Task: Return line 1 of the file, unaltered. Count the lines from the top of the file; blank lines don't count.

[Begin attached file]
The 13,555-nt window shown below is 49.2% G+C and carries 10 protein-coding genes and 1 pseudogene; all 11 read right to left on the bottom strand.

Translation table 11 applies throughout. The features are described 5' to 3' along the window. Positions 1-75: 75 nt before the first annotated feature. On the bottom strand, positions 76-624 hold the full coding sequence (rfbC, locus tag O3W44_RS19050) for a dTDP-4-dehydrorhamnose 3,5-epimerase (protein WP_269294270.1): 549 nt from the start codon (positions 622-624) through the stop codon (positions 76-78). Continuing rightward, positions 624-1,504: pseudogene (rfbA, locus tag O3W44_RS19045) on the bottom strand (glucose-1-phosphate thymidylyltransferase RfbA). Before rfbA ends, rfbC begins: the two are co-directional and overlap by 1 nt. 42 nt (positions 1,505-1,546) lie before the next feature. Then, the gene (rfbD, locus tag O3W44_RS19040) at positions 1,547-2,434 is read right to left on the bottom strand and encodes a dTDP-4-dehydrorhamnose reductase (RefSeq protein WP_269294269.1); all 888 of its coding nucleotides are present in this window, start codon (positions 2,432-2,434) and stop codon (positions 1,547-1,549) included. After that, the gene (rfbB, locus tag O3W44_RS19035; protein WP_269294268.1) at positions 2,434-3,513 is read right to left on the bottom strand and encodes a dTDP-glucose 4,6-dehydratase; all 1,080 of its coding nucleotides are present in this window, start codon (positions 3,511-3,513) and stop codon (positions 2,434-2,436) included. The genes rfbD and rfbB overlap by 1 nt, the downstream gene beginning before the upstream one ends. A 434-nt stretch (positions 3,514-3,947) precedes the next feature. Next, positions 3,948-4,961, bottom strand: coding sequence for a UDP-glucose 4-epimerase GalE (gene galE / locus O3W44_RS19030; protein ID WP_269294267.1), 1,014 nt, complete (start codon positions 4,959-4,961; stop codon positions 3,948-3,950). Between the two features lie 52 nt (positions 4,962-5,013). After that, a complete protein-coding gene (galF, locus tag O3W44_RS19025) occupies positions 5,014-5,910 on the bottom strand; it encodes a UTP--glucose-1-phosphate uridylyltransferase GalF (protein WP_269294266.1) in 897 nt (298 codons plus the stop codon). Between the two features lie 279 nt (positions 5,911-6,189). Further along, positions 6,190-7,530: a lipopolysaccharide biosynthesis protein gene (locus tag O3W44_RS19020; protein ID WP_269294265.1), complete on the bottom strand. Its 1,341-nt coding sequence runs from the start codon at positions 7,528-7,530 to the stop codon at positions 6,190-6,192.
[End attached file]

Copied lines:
The 13,555-nt window shown below is 49.2% G+C and carries 10 protein-coding genes and 1 pseudogene; all 11 read right to left on the bottom strand.